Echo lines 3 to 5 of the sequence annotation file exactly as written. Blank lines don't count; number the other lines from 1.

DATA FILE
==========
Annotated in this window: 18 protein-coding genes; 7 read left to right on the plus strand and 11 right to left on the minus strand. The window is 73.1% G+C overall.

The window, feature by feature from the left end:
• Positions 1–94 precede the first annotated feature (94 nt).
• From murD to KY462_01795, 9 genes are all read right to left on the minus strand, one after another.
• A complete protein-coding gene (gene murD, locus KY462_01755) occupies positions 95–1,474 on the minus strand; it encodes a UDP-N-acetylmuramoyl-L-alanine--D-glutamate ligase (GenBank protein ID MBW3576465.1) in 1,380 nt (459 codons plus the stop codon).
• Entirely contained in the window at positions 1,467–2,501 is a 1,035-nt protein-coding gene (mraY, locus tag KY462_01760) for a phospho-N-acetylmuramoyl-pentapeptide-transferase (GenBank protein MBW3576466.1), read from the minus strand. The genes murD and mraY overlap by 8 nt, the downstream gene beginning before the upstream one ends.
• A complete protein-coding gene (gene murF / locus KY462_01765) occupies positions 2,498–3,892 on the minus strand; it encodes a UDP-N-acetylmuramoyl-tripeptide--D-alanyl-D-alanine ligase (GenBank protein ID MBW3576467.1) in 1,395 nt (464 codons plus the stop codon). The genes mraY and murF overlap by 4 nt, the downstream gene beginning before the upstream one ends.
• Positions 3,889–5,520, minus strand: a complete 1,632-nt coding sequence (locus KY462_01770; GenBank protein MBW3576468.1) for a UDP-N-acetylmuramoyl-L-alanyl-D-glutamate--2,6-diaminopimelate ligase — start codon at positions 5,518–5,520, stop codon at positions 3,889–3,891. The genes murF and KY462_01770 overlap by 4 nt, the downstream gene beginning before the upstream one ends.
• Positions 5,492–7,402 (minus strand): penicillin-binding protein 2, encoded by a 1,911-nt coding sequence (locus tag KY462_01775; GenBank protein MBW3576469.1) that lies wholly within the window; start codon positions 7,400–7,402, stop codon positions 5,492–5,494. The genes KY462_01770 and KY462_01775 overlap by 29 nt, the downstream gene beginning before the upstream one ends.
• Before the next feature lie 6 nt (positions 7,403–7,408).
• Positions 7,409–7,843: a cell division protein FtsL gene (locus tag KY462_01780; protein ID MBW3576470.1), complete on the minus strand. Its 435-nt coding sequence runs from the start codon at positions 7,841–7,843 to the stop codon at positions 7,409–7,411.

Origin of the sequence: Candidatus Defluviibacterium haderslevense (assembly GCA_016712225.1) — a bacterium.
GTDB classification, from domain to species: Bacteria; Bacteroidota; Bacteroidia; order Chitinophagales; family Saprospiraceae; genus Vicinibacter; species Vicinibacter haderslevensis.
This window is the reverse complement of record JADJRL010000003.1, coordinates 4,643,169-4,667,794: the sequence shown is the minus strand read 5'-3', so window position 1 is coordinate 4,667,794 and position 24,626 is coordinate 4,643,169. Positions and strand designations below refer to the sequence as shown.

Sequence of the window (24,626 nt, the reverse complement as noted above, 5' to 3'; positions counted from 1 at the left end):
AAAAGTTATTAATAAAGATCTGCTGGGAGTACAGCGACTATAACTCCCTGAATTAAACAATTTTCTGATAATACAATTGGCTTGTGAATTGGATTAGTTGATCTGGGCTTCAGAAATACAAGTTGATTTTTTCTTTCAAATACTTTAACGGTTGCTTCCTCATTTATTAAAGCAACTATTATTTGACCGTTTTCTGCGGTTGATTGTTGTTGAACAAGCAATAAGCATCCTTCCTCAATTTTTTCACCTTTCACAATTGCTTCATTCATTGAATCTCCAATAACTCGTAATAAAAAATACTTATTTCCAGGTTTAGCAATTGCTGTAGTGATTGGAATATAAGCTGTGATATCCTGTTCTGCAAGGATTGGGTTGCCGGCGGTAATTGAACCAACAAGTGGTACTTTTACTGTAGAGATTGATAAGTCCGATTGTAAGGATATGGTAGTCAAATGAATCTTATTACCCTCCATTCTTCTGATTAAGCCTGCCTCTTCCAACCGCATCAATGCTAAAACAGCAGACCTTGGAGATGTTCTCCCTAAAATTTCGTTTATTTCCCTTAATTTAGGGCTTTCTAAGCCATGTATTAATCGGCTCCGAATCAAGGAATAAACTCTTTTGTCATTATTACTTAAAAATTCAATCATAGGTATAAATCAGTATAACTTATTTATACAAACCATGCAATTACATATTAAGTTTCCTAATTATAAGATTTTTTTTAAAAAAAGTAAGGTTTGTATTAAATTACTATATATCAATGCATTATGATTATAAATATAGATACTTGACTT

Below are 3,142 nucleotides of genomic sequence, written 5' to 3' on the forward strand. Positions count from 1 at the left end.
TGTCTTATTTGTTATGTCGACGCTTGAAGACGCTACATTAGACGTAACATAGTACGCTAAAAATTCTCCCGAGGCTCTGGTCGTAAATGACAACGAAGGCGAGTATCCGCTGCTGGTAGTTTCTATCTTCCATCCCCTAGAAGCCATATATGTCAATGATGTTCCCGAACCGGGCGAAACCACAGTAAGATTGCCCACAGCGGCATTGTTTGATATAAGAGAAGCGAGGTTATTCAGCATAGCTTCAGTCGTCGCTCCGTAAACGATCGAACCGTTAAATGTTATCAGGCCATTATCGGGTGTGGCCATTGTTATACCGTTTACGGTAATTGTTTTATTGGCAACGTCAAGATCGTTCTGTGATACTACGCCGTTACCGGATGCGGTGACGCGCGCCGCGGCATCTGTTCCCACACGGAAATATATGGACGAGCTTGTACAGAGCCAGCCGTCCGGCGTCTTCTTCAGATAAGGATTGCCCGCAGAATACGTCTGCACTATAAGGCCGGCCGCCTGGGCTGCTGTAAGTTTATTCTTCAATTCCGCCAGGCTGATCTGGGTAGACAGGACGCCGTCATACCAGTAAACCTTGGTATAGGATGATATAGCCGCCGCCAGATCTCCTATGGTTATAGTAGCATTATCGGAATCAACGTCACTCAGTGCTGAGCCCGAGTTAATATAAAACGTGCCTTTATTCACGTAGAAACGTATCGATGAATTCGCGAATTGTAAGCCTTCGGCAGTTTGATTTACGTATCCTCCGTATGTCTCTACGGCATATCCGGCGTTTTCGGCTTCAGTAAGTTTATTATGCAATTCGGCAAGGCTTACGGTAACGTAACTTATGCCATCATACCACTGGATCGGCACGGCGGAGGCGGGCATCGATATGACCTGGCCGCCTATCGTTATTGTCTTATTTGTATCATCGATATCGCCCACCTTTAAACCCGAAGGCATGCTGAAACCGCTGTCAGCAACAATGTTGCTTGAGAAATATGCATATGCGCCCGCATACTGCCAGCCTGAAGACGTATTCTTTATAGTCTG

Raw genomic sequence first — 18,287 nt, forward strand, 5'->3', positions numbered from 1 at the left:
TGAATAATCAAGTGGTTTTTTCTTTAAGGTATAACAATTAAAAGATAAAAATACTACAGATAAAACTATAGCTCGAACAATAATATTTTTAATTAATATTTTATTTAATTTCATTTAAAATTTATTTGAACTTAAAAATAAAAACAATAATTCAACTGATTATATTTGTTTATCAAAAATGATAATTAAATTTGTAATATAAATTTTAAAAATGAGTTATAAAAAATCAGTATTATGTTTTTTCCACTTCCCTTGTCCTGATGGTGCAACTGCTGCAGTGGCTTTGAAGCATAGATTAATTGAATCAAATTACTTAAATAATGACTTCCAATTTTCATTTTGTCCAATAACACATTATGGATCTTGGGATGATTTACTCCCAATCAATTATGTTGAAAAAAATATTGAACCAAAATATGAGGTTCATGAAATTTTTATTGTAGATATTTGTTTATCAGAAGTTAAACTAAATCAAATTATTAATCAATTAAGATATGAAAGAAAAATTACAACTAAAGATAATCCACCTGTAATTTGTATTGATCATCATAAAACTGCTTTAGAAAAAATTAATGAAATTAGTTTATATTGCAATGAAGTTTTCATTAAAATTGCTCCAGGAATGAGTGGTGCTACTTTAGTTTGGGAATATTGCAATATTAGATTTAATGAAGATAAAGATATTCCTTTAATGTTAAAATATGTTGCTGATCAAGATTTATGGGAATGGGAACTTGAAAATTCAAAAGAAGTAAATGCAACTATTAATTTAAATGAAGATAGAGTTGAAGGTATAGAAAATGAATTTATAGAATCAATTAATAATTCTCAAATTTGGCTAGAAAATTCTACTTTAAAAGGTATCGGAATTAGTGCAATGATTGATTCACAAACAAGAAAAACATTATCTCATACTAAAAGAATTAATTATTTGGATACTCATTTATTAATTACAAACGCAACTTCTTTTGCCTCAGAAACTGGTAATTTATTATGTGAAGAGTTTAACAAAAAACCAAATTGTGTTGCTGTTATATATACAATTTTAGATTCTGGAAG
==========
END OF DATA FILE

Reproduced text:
• Positions 1–94 precede the first annotated feature (94 nt).
• From murD to KY462_01795, 9 genes are all read right to left on the minus strand, one after another.
• A complete protein-coding gene (gene murD, locus KY462_01755) occupies positions 95–1,474 on the minus strand; it encodes a UDP-N-acetylmuramoyl-L-alanine--D-glutamate ligase (GenBank protein ID MBW3576465.1) in 1,380 nt (459 codons plus the stop codon).